Project Details and Actors
Project Details
The power stations were:
See more...
Type of PopulationSemi-urban
Potential Affected PopulationUp to 15,000 people, living in the town of Port Augusta regarding health [Doctors for the Environment, 2012], and including workers
Start Date01/01/2008
End Date09/05/2016
Company Names or State EnterprisesAlinta Energy from Australia - Owner of the Power Stations and Mine
Environmental justice organisations and other supportersRepower Port August campaign alliance involves:

o Beyond Zero Emissions

o Australian Youth Climate Coalition

o Port Augusta City Council

o Business Port Augusta

o SA Unions

o Australian Nursing and Midwifery Federation (SA Branch)

o National Union of Workers (SA Branch)

o Australian Education Union (SA Branch)

o Tertiary Education Union (SA Branch)


o 100% Renewables

o Conservation Council SA

o SA Student Environment Network

o Doctors for the Environment

o Climate and Health Alliance

o Public Health Association SA
The Conflict and the Mobilization
Intensity of Conflict (at highest level)MEDIUM (street protests, visible mobilization)
When did the mobilization beginMobilization for reparations once impacts have been felt
Groups MobilizingLocal ejos
Local scientists/professionals
Forms of MobilizationDevelopment of a network/collective action
Development of alternative proposals
Media based activism/alternative media
Public campaigns
Street protest/marches
Environmental ImpactsVisible: Air pollution, Global warming
Health ImpactsVisible: Other Health impacts
OtherThe power stations have been linked to serious health problems for the local community including high incidences of respiratory illness in preschool children and lung cancer in adults.
Socio-economic ImpactsVisible: Lack of work security, labour absenteeism, firings, unemployment
Project StatusStopped
Pathways for conflict outcome / responseNegotiated alternative solution
Project cancelled
Development of AlternativesRepower Port August is advocating for renewables including Concentrated Solar Thermal (CST) power generation for Port Augusta ( and in terms of energy generally, the most powerful winds in Australia, are in South Australia, on the Eyre Peninsula 300km west of Adelaide [Wright, 2012]

Local communities and environment organisation are advocating for “just transitions” away from coal, but that support communities and jobs, the development of clean industries, and environmental sustainability.
Do you consider this as a success?Not Sure
Why? Explain briefly.Australia is heavily dependent on coal and needs to transition, so from an environmental perspective, it is positive that the power stations closed. However, there are major concerns for communities if power stations close quickly and without adequate support. This is an increasing problem in Australia.
Sources and Materials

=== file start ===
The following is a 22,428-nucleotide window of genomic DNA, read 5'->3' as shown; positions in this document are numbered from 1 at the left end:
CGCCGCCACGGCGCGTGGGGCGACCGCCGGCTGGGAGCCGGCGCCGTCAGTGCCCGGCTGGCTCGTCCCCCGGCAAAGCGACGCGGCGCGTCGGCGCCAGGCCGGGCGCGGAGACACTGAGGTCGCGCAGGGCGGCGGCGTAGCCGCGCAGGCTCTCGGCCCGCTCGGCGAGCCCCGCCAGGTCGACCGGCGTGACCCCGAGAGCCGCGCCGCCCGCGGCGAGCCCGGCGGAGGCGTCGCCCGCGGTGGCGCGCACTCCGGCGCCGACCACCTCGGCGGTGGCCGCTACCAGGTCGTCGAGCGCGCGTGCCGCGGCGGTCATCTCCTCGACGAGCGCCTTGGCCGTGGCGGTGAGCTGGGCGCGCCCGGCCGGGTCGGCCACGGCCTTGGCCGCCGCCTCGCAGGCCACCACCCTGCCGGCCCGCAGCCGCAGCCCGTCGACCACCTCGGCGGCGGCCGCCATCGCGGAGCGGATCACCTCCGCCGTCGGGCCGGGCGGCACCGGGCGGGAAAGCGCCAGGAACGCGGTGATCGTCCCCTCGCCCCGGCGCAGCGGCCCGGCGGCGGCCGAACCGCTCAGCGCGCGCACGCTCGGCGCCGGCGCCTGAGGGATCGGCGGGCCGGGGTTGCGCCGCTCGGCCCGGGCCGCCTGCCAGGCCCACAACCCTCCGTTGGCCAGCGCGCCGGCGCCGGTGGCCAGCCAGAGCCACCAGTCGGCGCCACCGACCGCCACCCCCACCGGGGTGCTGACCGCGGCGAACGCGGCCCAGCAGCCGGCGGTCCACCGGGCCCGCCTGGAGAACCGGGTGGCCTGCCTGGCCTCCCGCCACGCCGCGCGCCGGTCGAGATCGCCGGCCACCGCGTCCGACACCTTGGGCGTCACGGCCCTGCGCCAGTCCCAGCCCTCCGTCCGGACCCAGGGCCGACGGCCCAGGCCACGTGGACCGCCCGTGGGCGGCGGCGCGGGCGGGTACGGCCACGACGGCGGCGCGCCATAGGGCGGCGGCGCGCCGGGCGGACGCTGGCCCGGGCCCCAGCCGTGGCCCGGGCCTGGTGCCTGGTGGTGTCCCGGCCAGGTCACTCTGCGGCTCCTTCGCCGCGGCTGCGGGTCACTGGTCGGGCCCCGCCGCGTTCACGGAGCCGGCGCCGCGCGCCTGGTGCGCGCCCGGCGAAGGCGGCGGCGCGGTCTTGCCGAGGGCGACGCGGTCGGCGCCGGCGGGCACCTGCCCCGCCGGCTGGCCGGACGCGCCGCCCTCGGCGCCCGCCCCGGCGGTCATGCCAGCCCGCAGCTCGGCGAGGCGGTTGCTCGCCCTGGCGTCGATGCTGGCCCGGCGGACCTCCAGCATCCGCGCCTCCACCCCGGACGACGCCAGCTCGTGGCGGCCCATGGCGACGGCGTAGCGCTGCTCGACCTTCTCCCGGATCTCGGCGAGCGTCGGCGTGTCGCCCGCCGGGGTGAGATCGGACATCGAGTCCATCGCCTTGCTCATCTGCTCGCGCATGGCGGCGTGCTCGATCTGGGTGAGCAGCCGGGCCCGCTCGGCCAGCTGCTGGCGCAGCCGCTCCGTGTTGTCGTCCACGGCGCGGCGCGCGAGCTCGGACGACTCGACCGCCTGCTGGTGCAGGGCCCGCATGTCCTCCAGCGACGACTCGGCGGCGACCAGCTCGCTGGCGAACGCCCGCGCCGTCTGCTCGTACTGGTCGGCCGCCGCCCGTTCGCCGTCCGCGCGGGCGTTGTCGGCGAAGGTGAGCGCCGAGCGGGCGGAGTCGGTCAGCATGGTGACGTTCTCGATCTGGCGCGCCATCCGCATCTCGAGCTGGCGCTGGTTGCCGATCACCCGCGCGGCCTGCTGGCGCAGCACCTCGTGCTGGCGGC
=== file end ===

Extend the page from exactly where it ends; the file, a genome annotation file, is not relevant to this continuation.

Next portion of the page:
Kent, A. and Mercer, D., (2006), “Australia’s mandatory renewable energy target (MRET): an assessment”, Energy Policy, 34, 1046–1062

Wright, G., (2012), “Facilitating efficient augmentation of transmission networks to connect renewable energy generation: the Australian experience”, Energy Policy, 44, 79-91

Heard, B., Bradshaw, C. J. A., and Brook B. W., (2015), “Beyond wind: furthering development of clean energy in South Australia”, Transactions of the Royal Society of South Australia, 139:1, 57-82

Australian Energy Market Operator, (2012), 2012 South Australian Electricity Report, AEMO


Dulaney, M. and Reid, K., (2016), “End of an era: final day of coal-fired power generation in Port Augusta”, [online], ABC News website,, [accessed 12 May 2016]
[click to view]

Whelan, J., (2015), “Air pollution control: the case for a new national approach”, [online], Environmental Justice Australia website,, [accessed 7 October 2010]
[click to view]

ABC Radio National, (2014), “Port Augusta: people and place at the crossroads”, [online], ABC website,, [accessed 29 September 2016]
[click to view]

Alinta, (2016), “Port August Employment”, [online], Alinta website,, [accessed 12 May 2016]
[click to view]

Flinders Power, (2016a), “Augusta Power Stations”, [online], Flinders Power website,, [accessed 18 October 2016]
[click to view]

Flinders Power, (2016b), “Leigh Creek Coalfield”, [online], Flinders Power website,, [accessed 18 October 2016]
[click to view]

McKibbon, B., (2016), "Why We Need to Keep 80% of Fossil Fuels in the Ground", [online], website,, [accessed 18 October 2016]
[click to view]

Doctors for the Environment Australia, (2015), “Media Release: Doctors welcome the closure of the Port Augusta Coal plant”, [online], Doctors for the Environment Australia website,, [accessed 7 October 2016]
[click to view]

Doctors for the Environment, (2012), "Illness and Pollution at Port Augusta; Doctors Prescribe Solar Thermal Treatment", [online], Doctors for the Environment Australia webiste,, [accessed 18 October 2016]
[click to view]

Other Documents

Photo, Peter Taylor, published on the ABC News website, 9 May 2016,
[click to view]

Meta Information
ContributorLisa de Kleyn, PhD Candidate, RMIT University, [email protected]
Last update21/10/2016